This past month our local community has gone through unspeakable tragedy. A 6 year old was killed in an devastating and completely preventable car accident. A 16 year old was killed on Prom night by her ex-boyfriend. She broke up with him, then refused his efforts to get back in touch with her, so he showed up at her home with an imitation Army knife to scare her, so she’d see how much she still loved her. Then this weekend, two talented, smart high school seniors were killed in a car accident. They were coming home from the mall and lost control of their car.
We didn’t know any of these kids, although we certainly knew of them and have many friends who mourn them deeply. I haven’t written about this because I didn’t want to exploit their tragedies or make it seem like there is a personal connection when there isn’t much of one.
However, this latest tragic hits close to home because when I was turning 16, I lost my friend Paul in a car accident. I hope what I posted about what happened after Paul’s death helps those that mourn to know their family and friends are in a good place even though they are so desperately missed here. Here is what I shared:
Paul was a sweet kid I went to school with. He was short with dark hair and amazing eyes not unlike my Scorch. He was a wise-ass and a charmer and he always, always had a big grin for everyone. He was honestly one of the nicest people I ever have met.
Paul died the summer I turned 16.
The day is etched into my brain. I spent the afternoon driving around country hills with my boyfriend- with no particular destination in mind, we just enjoyed the day. When I got home my parents were literally standing in the window watching for me. Paul was in a car crash- he was driving on a windy road and crashed head on into a dump truck. He was killed instantly.
At almost-16, I had never lost anyone close to me before who wasn’t elderly. My friends and I had lived a charmed life up until that point. Paul’s death shook us to the core. The days after his death are still so clear to me. The crying, the huddling together, the wake, the funeral, spending time at Paul’s mom’s house trying to prop each other up.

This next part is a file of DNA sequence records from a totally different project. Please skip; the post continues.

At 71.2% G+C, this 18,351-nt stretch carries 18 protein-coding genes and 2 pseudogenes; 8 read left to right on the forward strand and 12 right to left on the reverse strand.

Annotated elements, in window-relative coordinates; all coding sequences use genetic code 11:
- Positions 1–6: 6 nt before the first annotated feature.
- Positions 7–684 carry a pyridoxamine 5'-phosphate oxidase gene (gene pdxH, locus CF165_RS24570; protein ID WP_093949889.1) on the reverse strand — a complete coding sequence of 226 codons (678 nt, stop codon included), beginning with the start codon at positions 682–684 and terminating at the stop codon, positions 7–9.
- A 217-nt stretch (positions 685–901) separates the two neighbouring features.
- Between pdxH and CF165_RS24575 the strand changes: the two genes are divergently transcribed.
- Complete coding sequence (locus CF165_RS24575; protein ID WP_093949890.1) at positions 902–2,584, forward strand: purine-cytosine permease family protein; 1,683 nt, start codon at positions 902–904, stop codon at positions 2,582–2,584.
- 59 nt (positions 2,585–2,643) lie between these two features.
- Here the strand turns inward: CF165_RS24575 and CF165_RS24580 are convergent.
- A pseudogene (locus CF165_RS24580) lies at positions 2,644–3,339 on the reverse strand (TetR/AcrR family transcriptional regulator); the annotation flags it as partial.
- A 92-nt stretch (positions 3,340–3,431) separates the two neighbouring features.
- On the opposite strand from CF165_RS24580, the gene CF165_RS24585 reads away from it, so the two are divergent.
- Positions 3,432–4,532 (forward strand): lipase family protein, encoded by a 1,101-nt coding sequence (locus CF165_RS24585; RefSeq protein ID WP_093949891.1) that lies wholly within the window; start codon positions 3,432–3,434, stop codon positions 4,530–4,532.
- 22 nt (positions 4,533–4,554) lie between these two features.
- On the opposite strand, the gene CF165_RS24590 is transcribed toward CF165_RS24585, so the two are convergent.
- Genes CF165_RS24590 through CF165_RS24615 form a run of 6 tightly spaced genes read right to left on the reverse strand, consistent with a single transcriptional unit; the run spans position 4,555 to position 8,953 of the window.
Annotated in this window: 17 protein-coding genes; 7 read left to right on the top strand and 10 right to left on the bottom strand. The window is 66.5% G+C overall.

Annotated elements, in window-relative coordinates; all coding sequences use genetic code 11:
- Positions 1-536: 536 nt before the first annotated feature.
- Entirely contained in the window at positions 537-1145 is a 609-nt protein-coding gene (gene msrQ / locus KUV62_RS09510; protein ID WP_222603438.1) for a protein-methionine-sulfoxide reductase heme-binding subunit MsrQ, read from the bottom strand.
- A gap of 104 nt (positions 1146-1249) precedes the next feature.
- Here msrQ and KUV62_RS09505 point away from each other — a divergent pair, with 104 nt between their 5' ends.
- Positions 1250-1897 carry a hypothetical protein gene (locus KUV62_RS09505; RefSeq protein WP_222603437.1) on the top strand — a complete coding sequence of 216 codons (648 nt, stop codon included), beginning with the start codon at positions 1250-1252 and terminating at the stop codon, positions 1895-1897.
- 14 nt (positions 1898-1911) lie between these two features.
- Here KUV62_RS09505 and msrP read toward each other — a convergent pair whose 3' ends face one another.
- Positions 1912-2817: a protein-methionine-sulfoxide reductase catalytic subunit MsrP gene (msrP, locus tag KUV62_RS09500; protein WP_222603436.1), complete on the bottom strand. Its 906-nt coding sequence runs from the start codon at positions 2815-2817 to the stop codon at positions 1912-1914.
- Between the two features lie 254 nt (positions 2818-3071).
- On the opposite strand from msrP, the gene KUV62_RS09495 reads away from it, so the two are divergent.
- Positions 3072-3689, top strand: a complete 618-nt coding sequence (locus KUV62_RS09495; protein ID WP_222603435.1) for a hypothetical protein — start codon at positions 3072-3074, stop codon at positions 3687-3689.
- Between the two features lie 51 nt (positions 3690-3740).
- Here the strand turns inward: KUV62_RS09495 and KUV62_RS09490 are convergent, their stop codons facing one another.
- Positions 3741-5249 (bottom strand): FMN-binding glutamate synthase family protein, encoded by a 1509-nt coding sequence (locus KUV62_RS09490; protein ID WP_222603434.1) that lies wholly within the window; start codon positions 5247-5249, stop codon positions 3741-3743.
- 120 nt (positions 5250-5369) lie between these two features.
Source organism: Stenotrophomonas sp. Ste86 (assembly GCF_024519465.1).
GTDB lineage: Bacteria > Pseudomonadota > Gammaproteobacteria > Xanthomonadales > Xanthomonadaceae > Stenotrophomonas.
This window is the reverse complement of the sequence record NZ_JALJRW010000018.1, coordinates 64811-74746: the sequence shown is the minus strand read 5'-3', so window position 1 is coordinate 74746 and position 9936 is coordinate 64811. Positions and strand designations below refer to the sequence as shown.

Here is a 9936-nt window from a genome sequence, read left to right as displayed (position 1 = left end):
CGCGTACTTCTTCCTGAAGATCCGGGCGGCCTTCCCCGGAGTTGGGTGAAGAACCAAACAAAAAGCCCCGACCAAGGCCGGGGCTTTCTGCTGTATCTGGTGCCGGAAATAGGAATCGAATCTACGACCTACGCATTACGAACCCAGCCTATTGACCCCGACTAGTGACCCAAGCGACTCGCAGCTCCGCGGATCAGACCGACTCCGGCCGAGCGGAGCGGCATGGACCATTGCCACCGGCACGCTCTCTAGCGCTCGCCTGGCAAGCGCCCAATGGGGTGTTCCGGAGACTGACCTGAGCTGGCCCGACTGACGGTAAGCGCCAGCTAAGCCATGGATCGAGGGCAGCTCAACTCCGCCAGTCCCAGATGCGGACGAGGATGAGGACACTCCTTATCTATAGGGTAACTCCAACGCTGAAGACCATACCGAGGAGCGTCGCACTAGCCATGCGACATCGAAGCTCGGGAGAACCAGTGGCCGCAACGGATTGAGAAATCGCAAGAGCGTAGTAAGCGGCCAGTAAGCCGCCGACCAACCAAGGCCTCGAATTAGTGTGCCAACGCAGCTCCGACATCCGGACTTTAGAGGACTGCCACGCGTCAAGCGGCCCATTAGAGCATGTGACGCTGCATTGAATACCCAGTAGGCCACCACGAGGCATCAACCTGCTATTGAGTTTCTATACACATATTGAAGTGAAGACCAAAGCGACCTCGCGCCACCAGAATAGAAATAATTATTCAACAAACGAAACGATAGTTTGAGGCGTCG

About 10 days after Paul died, I spent the evening with two friends. As it often did, our conversation turned to Paul and how we wished we knew that he was at peace. On the walk back to my house, we sat down on the side of the road and asked Paul to give us a sign that he was OK. We sat there in silence- waiting, watching for that sign. After a few minutes we realized how silly that was- because anything from the owl hooting to the car honking could have been a sign. So we got specific. We told Paul if he was OK to please please cancel swim lessons the following day. The three of us taught swim lessons for 4 hours a day and wanted a break.
That next day while I was driving to swim lessons, I saw one of my friends and her mom driving away from the pool. When I got to the pool, the director was sitting outside. She told us that lessons were canceled that day- the pool pump broke in the middle of the night.
I still get chills when I think about that.
And here’s a follow up from last year:
A few weeks ago, I had the chance to talk to a psychic. I realize there are a lot of fakes out there, but I also know that some people have a talent that I’ll never understand. It was towards the end of my 25 minute conversation with this woman and I wasn’t entirely convinced I was speaking to the real deal. She got some things completely right, but other things seemed to be entirely off base. She asked if I had a last question so I asked about Paul. Here is what I asked word for word: “When I was 16, I lost a friend of mine. We asked for a sign to see if he was OK and we got what we thought was one. Was it?”
There was a pause and the woman I was speaking to started to laugh:
Your sign had to do with water. And yes, don’t worry, your friend is wonderful!
I hope this brings those who mourn a small measure of peace.